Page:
Researchers at the University of Pittsburgh Medical Center in the US have successfully completed a Phase I study with atropine sulphate delivered from a MicroDose proprietary dry powder inhaler to combat the effects of nerve agent poisoning.

The open-label, active-controlled and crossover study involved 17 adult healthy subjects and demonstrated the pharmacokinetics of atropine dry powder inhalation.

Robert Cook, senior director of the MicroDose product commercialisation group, said that follow-up trials will further demonstrate the ability to achieve atropine bioavailability from the MicroDose inhaler.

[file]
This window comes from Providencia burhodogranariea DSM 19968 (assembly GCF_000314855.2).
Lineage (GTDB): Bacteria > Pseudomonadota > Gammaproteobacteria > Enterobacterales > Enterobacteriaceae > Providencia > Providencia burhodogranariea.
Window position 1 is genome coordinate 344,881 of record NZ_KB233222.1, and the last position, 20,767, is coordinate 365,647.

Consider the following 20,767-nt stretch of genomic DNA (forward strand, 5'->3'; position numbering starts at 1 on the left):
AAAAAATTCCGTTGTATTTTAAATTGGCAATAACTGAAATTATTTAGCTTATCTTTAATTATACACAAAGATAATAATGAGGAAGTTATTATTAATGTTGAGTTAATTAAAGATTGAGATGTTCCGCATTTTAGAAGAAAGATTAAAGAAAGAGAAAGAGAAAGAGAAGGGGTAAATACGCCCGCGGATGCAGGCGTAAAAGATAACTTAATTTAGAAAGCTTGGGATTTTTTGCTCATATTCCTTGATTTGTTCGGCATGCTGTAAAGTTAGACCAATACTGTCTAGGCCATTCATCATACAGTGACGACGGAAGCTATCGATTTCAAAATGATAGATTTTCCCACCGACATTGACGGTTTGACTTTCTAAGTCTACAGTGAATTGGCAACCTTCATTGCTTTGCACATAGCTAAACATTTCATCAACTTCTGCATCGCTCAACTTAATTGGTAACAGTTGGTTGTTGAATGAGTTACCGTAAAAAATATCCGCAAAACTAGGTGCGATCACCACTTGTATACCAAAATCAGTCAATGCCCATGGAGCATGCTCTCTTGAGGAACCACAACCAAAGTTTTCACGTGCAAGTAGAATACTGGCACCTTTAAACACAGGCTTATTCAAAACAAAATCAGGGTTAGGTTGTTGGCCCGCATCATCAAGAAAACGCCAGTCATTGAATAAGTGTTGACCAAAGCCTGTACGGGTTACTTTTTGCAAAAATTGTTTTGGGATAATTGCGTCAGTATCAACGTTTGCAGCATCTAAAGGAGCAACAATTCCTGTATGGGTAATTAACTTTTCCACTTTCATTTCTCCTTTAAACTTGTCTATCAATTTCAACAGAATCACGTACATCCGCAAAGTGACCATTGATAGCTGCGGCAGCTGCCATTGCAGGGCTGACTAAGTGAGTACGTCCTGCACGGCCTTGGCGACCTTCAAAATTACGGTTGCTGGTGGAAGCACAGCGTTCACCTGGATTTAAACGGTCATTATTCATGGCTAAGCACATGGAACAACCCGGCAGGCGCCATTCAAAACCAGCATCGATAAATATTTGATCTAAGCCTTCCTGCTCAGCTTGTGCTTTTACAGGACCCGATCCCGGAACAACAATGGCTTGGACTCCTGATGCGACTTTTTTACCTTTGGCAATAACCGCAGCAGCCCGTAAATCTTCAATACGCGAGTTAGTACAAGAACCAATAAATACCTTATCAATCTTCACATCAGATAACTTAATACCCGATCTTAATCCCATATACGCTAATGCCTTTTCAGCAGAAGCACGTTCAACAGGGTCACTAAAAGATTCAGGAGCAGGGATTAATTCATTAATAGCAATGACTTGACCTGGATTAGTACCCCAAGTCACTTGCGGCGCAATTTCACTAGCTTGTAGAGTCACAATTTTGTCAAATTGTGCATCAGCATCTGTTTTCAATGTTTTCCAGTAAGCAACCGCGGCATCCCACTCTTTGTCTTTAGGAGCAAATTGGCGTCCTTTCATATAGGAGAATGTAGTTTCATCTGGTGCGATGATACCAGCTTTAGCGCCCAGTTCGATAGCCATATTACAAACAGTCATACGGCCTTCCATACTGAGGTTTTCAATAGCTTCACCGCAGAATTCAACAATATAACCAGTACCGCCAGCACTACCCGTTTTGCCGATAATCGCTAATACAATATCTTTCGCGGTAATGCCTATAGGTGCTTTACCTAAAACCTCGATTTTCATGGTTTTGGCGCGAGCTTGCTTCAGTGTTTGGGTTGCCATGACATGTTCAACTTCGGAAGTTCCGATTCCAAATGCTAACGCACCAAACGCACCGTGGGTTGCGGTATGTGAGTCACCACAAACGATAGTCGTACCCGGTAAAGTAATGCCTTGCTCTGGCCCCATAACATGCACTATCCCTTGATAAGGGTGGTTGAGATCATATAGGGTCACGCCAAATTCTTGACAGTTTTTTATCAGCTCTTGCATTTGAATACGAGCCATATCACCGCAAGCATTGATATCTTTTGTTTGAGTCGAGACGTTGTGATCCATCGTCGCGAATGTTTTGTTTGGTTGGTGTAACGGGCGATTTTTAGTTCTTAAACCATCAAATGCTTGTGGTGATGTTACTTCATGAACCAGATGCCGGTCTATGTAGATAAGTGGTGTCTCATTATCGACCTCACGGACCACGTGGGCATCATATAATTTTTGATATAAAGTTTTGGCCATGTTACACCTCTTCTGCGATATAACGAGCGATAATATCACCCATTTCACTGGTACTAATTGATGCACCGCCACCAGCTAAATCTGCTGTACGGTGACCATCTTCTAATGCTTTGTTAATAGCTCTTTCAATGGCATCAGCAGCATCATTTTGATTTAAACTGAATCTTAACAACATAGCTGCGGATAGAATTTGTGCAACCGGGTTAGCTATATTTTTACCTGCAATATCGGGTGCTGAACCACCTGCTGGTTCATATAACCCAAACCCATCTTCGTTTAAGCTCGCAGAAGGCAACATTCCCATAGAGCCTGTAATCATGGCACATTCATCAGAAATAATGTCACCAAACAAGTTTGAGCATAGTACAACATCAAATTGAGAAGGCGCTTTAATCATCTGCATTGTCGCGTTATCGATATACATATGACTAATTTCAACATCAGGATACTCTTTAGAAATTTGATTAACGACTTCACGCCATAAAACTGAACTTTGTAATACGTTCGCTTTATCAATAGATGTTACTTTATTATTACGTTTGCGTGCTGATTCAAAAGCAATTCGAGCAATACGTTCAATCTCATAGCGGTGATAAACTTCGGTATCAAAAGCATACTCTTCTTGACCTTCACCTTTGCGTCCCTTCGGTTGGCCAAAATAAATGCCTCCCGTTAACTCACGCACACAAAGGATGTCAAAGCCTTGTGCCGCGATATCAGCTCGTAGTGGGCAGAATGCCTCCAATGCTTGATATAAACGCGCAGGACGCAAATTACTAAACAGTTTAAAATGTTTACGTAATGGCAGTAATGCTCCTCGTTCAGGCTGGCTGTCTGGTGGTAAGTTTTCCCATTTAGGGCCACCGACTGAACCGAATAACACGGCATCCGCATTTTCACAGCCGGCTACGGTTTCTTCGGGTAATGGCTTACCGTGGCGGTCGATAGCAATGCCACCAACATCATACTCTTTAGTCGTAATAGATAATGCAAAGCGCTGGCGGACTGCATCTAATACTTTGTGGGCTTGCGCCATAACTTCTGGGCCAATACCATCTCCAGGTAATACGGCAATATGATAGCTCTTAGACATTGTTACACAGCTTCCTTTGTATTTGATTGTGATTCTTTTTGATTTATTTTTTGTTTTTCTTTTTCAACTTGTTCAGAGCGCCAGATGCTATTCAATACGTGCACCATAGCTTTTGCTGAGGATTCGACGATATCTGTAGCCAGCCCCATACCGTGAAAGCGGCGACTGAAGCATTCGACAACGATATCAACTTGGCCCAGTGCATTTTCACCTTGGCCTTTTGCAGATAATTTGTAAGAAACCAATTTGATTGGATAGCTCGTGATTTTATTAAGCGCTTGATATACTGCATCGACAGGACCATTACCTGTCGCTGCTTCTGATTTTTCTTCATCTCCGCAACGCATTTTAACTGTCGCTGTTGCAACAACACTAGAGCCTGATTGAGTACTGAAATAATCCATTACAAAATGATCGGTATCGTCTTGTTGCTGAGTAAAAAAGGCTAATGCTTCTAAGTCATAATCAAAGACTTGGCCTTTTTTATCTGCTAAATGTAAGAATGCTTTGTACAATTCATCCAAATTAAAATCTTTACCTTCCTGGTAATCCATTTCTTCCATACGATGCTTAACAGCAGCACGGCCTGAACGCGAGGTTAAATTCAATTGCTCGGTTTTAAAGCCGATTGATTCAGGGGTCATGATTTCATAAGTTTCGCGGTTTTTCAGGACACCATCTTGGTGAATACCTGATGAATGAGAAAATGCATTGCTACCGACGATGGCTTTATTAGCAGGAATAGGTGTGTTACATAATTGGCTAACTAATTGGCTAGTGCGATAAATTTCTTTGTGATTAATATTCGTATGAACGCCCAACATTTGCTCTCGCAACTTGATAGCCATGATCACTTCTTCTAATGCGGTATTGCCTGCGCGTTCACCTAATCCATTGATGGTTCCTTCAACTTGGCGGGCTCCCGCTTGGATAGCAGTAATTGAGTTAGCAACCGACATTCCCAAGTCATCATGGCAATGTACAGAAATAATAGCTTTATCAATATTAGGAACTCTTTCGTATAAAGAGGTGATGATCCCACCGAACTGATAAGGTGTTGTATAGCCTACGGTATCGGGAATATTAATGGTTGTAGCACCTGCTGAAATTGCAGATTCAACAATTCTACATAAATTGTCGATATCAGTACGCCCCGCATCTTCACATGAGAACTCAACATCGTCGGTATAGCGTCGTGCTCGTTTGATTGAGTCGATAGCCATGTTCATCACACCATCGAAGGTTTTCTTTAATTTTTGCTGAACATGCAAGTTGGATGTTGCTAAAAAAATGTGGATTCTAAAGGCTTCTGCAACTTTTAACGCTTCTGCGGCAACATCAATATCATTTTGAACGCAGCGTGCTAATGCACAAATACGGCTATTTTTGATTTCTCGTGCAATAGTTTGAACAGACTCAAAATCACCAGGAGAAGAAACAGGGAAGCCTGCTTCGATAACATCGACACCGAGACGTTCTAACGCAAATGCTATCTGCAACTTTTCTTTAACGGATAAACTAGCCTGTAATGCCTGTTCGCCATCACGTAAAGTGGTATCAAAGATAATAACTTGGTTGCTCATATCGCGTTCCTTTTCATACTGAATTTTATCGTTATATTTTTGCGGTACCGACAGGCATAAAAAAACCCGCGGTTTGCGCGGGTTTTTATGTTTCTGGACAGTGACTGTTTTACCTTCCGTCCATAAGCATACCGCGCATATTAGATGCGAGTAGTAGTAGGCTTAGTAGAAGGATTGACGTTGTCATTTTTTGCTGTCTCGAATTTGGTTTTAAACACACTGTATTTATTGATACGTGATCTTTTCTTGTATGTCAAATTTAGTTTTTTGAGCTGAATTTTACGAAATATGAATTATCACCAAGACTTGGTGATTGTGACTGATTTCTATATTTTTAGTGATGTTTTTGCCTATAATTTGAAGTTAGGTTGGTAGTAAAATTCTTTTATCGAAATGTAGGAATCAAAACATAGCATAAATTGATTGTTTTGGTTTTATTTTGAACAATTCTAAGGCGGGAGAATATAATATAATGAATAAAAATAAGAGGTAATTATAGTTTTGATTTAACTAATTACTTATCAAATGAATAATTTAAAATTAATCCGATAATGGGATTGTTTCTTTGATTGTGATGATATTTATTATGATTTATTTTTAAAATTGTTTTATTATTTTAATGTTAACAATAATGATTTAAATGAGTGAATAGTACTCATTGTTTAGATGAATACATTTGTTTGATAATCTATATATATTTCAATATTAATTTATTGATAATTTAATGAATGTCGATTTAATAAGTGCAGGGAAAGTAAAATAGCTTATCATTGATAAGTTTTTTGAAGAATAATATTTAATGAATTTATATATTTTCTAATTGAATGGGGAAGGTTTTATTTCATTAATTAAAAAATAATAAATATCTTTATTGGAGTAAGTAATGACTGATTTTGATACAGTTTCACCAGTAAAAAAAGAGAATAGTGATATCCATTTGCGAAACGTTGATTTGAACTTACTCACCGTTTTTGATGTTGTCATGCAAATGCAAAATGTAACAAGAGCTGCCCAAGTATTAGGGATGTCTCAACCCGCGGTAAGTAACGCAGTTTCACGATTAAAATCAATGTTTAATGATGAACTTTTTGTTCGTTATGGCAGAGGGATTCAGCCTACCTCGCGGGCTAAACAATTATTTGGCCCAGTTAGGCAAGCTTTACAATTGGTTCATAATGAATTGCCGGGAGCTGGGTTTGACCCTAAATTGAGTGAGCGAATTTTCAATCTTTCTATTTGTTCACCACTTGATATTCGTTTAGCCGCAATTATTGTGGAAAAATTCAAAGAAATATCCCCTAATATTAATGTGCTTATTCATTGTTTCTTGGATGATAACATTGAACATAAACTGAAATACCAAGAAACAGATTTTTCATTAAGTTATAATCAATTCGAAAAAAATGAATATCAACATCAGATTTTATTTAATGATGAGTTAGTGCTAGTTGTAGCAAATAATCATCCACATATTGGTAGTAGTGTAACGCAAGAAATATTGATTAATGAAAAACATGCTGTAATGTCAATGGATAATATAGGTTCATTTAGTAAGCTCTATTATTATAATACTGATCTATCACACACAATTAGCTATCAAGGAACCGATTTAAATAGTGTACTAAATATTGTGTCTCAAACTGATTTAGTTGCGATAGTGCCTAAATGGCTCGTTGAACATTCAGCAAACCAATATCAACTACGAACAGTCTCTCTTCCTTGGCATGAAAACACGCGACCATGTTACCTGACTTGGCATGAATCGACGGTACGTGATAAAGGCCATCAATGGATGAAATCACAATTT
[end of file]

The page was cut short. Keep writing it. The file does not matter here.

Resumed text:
“The inhaled route offers a non-invasive alternative by delivering atropine directly to the lungs where local complications are seen,” Cook said.

The results of the study will be presented at the 18th Congress of the International Society for Aerosols in Medicine in Rotterdam, the Netherlands, which takes place on 19-22 June.